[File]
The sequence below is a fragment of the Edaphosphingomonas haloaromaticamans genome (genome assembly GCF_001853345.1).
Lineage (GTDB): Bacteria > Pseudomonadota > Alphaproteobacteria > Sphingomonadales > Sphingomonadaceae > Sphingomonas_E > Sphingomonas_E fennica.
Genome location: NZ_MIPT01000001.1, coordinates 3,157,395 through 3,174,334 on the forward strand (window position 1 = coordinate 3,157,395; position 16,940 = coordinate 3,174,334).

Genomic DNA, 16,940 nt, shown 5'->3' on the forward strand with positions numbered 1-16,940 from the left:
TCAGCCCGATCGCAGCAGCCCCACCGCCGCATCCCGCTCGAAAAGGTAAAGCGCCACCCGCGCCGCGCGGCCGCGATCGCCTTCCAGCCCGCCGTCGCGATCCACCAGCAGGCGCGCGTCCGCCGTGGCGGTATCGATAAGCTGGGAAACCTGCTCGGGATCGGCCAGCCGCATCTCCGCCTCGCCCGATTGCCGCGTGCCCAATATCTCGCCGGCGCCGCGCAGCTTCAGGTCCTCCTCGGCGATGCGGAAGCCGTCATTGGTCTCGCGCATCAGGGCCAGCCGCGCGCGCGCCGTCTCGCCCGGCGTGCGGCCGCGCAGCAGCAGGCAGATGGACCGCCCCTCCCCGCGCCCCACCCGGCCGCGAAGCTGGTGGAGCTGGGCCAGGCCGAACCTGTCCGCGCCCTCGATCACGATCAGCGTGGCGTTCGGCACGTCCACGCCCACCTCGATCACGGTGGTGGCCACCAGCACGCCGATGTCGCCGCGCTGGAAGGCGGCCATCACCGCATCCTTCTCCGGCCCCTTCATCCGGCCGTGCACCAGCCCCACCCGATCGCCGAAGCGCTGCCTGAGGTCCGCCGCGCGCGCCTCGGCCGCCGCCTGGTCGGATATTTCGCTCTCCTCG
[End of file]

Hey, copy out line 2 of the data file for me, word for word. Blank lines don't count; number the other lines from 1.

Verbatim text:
Lineage (GTDB): Bacteria > Pseudomonadota > Alphaproteobacteria > Sphingomonadales > Sphingomonadaceae > Sphingomonas_E > Sphingomonas_E fennica.